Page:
It seems like self-hosting is quite complicated. I’m wanting something that “just works”, but there seems to be a lot of maintenance work involved with self-hosting, and I even heard that there are privacy and security risks with self-hosting (correct me if I am wrong).
Should I just wait for Proton Drive to become more developed and switch to that when it does?
What would the difference between self-hosting Nextcloud and Proton Drive be in terms of privacy and security?
I never want to outright discourage people from attempting to self-host, as it can be a fun discovery and something that may work perfectly for their needs. But given what you’re sharing, I’m not sure if NC is the way to go.
Nextcloud gives you data ownership, but it barely has functioning E2EE, and like you’ve stated - it’ll require some maintenance, and yes there’s a risk of human error which can open you up to other issues.
If you want a middle-ground option in the meantime:
MEGA has source-available clients with E2EE
iCloud released advanced data protection so users in the Apple ecosystem have access to a decent E2EE offering
I’ve seen people in the privacy community mention sync.com - though it’s proprietary and I can’t personally vouch for it as I’ve never used it
You can also just start using Proton Drive now and work with its limitations (if that’s possible, which it probably isn’t given the tone of your post)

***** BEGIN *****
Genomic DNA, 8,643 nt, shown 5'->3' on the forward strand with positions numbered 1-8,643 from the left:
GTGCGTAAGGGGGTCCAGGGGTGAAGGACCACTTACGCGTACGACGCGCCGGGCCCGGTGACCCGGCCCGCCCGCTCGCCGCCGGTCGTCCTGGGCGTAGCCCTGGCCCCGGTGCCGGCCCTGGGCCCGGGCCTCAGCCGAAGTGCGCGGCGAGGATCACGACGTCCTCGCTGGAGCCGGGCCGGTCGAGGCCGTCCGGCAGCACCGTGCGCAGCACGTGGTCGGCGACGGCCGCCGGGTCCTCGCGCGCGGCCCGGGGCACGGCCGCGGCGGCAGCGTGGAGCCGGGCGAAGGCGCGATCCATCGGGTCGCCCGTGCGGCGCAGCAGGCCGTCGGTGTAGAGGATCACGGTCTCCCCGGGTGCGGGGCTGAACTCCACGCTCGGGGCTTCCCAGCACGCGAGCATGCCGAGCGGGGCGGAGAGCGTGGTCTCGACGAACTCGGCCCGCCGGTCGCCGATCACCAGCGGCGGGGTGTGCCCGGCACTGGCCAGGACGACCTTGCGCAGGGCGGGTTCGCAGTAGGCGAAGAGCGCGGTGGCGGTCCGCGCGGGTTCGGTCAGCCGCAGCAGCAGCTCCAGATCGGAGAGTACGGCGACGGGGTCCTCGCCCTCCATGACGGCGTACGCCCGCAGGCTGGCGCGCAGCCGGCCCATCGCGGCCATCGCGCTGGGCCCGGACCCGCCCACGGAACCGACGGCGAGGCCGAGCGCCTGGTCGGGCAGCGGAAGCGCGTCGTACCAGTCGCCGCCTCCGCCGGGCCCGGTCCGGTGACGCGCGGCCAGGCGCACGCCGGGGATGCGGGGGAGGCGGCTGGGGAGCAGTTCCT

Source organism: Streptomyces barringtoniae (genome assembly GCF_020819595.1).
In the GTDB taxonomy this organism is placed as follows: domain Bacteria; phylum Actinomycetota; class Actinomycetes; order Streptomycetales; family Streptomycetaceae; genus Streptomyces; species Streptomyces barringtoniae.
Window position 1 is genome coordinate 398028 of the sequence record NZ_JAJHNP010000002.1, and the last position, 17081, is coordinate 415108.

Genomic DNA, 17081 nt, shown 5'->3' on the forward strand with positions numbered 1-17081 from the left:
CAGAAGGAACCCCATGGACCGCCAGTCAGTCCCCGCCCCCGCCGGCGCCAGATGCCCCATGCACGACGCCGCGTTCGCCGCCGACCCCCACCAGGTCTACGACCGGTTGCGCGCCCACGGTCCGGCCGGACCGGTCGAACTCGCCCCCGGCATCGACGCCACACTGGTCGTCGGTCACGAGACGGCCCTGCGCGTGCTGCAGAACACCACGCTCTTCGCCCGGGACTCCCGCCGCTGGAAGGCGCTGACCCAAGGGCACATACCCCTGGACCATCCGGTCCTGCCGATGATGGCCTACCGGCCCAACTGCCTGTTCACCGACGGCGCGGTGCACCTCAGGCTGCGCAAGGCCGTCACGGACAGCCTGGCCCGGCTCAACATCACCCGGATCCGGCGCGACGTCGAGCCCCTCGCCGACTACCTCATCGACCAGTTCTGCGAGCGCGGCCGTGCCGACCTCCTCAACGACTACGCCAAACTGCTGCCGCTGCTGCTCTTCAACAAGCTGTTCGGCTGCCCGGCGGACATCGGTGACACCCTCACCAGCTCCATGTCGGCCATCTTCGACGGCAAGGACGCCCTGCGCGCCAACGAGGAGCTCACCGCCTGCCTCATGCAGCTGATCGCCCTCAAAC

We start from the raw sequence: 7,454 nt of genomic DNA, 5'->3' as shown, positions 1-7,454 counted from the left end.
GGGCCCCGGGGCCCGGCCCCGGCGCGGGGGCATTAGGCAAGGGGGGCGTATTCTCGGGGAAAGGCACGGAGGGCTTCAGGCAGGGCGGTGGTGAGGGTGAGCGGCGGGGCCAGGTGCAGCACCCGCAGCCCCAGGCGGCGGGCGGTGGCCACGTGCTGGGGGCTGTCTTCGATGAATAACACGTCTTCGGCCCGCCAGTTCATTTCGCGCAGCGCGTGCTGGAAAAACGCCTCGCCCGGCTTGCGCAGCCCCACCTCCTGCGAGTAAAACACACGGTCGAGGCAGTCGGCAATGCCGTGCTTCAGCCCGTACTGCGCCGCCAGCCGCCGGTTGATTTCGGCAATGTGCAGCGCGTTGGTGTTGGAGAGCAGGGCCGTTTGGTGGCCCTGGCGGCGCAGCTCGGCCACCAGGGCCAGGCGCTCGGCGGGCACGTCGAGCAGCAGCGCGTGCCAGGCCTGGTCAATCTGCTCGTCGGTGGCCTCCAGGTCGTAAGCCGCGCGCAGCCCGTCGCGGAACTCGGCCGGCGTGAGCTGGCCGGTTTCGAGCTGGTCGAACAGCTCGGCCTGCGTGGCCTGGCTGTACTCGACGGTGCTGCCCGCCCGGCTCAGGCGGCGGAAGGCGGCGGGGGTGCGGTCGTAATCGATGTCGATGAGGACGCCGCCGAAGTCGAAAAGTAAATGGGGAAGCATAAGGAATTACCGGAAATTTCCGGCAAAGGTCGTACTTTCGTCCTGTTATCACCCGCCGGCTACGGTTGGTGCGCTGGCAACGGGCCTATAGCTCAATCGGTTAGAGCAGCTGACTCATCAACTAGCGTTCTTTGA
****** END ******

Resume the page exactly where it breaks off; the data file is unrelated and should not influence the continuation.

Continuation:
There are two reasons why you may want to use E2EE even if you are self-hosting Nextcloud.
First, you may be concerned about the physical security of your server. Maybe you are worried that someone will break into your house and get physical access to your server hard drive.
Second, maybe you self-host on a VPS and you don’t want to even give the option to your hosting provider to look at your data. Which is something they typically don’t do since that is not their business model but still.
At the end of the day it all depends on your threat model and what you’re trying to protect against.
If not correctly configured, yes. The probability of that happening is quite high even if you were to be an amateur network engineer. One wrong config and you have your data on onion sites.
This isn’t scaremongering. Feel free to self host your data. I am warning about the possible dangers of self hosting. The best of the network engineers make mistakes(which is why you see these hacks happening). Just don’t store any sensitive data on it.
it might look complicated but honestly its really not, nextcloud also has a snap which sets up everything, including ssl as well, so literally all you have to do is sudo snap install nextcloud && sudo snap start nextcloud && sudo nextcloud.enable-https self-signed and you’re done, it’s accessible over https://your-private-ip-here
The only difficult part is making backups really. As for security, just dont open it publicly, host a vpn using wireguard, and access it behind that and you’re fine. The pivpn script makes this pretty easy, (even if you’re not using a raspberry pi)
If you dont want to selfhost, i’d recommend any free cloud storage + rclone crypt/cryptomator or veracrypt depending on your needs, this way you have certainty that only you can access files, and it’d be cheaper than stuff like protondrive.
Some VPS providers also provide one-click installations. But still if you don’t know anything about maintaining Linux servers you should be careful. Definitely spend some time in learning about all this stuff so at least you have an idea of what runs under the hood.
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